Content protected under a Creative Commons License.

No dirivative works may be made or used for commercial purposes.

Return To Top Of Page
Pregnancy Timeline by SemestersFemale Reproductive SystemFertilizationThe Appearance of SomitesFirst TrimesterSecond TrimesterThird TrimesterFetal liver is producing blood cellsHead may position into pelvisBrain convolutions beginFull TermWhite fat begins to be madeWhite fat begins to be madeHead may position into pelvisImmune system beginningImmune system beginningPeriod of rapid brain growthBrain convolutions beginLungs begin to produce surfactantSensory brain waves begin to activateSensory brain waves begin to activateInner Ear Bones HardenBone marrow starts making blood cellsBone marrow starts making blood cellsBrown fat surrounds lymphatic systemFetal sexual organs visibleFinger and toe prints appearFinger and toe prints appearHeartbeat can be detectedHeartbeat can be detectedBasic Brain Structure in PlaceThe Appearance of SomitesFirst Detectable Brain WavesA Four Chambered HeartBeginning Cerebral HemispheresEnd of Embryonic PeriodEnd of Embryonic PeriodFirst Thin Layer of Skin AppearsThird TrimesterDevelopmental Timeline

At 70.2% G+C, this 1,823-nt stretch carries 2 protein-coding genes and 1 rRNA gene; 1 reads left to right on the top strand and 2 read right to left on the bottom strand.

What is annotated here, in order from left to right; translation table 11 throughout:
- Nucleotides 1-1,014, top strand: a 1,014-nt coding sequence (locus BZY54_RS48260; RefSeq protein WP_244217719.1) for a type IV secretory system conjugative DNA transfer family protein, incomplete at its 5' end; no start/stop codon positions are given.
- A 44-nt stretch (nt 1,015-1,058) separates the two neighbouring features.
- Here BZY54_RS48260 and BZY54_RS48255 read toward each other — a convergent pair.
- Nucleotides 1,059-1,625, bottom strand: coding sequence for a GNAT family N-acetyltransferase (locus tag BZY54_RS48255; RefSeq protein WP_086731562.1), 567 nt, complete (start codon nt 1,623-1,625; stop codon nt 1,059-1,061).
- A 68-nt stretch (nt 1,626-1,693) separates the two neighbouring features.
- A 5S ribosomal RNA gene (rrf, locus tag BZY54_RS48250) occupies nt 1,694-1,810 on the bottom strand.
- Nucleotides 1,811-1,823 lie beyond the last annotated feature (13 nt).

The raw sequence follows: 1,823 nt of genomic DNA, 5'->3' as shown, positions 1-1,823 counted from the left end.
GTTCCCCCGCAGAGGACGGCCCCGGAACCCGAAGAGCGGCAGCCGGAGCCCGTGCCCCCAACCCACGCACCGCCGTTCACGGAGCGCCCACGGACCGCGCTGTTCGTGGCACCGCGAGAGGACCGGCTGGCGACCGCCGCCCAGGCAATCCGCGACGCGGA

Click weeks 0 - 40 and follow fetal growth
Search artcles published since 2007

October 23, 2012--------News Archive Return to: News Alerts


Head direction cells are found in many brain areas, including the (green)
post-subiculum, retrosplenial cortex, the (blue) thalamus
(the anterior and the lateral dorsal thalamic nuclei),
lateral mammillary nucleus, dorsal tegmental nucleus, striatum
and (pink) entorhinal cortex (Sargolini et al., Science, 2006).

WHO Child Growth Charts